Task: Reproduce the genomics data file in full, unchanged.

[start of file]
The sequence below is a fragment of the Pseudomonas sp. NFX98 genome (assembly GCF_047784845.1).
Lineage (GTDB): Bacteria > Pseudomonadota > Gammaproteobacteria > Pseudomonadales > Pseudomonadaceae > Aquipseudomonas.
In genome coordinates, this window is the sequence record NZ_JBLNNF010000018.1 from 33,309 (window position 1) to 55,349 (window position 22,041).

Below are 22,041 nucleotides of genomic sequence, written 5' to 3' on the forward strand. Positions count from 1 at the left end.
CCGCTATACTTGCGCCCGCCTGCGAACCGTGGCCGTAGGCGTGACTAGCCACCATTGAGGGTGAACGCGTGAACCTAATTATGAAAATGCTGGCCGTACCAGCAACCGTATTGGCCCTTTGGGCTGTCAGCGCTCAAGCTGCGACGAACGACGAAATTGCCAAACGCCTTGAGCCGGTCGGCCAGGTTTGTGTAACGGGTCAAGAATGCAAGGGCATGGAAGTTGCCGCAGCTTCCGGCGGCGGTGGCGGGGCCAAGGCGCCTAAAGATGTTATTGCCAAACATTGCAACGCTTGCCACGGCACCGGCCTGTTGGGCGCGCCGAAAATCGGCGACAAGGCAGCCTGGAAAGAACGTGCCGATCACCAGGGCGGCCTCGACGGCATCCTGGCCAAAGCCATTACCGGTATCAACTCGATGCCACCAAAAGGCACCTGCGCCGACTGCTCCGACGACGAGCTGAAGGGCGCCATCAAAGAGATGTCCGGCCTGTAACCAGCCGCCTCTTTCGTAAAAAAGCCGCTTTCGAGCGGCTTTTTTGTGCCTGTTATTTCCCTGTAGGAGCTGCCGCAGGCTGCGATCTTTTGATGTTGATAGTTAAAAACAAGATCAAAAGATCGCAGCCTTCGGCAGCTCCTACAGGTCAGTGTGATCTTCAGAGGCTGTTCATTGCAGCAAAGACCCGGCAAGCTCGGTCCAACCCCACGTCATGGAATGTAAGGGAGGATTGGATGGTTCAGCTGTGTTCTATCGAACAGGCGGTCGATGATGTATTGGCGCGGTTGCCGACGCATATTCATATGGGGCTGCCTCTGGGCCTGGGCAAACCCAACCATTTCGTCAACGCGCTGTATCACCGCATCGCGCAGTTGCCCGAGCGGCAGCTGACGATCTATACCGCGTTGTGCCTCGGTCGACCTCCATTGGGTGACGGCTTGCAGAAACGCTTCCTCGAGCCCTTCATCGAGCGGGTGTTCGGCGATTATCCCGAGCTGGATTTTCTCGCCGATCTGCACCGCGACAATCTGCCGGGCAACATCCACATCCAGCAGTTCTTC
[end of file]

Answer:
The sequence below is a fragment of the Pseudomonas sp. NFX98 genome (assembly GCF_047784845.1).
Lineage (GTDB): Bacteria > Pseudomonadota > Gammaproteobacteria > Pseudomonadales > Pseudomonadaceae > Aquipseudomonas.
In genome coordinates, this window is the sequence record NZ_JBLNNF010000018.1 from 33,309 (window position 1) to 55,349 (window position 22,041).

Below are 22,041 nucleotides of genomic sequence, written 5' to 3' on the forward strand. Positions count from 1 at the left end.
CCGCTATACTTGCGCCCGCCTGCGAACCGTGGCCGTAGGCGTGACTAGCCACCATTGAGGGTGAACGCGTGAACCTAATTATGAAAATGCTGGCCGTACCAGCAACCGTATTGGCCCTTTGGGCTGTCAGCGCTCAAGCTGCGACGAACGACGAAATTGCCAAACGCCTTGAGCCGGTCGGCCAGGTTTGTGTAACGGGTCAAGAATGCAAGGGCATGGAAGTTGCCGCAGCTTCCGGCGGCGGTGGCGGGGCCAAGGCGCCTAAAGATGTTATTGCCAAACATTGCAACGCTTGCCACGGCACCGGCCTGTTGGGCGCGCCGAAAATCGGCGACAAGGCAGCCTGGAAAGAACGTGCCGATCACCAGGGCGGCCTCGACGGCATCCTGGCCAAAGCCATTACCGGTATCAACTCGATGCCACCAAAAGGCACCTGCGCCGACTGCTCCGACGACGAGCTGAAGGGCGCCATCAAAGAGATGTCCGGCCTGTAACCAGCCGCCTCTTTCGTAAAAAAGCCGCTTTCGAGCGGCTTTTTTGTGCCTGTTATTTCCCTGTAGGAGCTGCCGCAGGCTGCGATCTTTTGATGTTGATAGTTAAAAACAAGATCAAAAGATCGCAGCCTTCGGCAGCTCCTACAGGTCAGTGTGATCTTCAGAGGCTGTTCATTGCAGCAAAGACCCGGCAAGCTCGGTCCAACCCCACGTCATGGAATGTAAGGGAGGATTGGATGGTTCAGCTGTGTTCTATCGAACAGGCGGTCGATGATGTATTGGCGCGGTTGCCGACGCATATTCATATGGGGCTGCCTCTGGGCCTGGGCAAACCCAACCATTTCGTCAACGCGCTGTATCACCGCATCGCGCAGTTGCCCGAGCGGCAGCTGACGATCTATACCGCGTTGTGCCTCGGTCGACCTCCATTGGGTGACGGCTTGCAGAAACGCTTCCTCGAGCCCTTCATCGAGCGGGTGTTCGGCGATTATCCCGAGCTGGATTTTCTCGCCGATCTGCACCGCGACAATCTGCCGGGCAACATCCACATCCAGCAGTTCTTC